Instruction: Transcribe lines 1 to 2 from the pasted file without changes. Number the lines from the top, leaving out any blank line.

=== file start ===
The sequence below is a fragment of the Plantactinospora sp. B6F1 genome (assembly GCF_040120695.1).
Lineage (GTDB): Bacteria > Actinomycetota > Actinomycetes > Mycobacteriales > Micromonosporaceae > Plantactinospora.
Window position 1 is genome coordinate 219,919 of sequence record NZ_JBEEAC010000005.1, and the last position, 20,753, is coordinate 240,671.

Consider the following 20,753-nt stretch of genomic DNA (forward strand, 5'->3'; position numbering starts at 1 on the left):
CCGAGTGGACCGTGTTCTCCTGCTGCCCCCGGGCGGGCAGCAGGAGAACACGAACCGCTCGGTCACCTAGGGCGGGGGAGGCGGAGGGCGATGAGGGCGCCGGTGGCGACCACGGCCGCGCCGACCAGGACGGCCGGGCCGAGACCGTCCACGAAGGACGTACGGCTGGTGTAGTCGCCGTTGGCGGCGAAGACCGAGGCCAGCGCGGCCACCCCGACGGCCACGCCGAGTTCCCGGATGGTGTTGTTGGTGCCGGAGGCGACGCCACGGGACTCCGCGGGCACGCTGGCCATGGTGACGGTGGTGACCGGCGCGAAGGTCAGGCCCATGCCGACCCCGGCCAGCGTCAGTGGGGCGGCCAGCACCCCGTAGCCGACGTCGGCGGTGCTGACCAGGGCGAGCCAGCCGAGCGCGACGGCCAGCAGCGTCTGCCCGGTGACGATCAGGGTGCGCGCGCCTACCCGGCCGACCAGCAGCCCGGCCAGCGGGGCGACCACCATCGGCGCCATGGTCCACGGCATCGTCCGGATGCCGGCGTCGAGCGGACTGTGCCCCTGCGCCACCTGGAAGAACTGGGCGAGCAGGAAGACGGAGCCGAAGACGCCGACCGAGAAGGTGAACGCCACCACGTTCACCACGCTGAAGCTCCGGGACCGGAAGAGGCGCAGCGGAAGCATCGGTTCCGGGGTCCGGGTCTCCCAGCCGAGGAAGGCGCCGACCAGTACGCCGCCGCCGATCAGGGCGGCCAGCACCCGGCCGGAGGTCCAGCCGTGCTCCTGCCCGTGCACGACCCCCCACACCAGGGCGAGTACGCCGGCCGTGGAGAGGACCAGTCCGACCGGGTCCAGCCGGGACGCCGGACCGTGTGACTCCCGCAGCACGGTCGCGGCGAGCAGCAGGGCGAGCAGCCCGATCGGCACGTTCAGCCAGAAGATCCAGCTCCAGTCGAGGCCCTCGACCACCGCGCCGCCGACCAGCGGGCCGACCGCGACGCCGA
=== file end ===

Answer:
The sequence below is a fragment of the Plantactinospora sp. B6F1 genome (assembly GCF_040120695.1).
Lineage (GTDB): Bacteria > Actinomycetota > Actinomycetes > Mycobacteriales > Micromonosporaceae > Plantactinospora.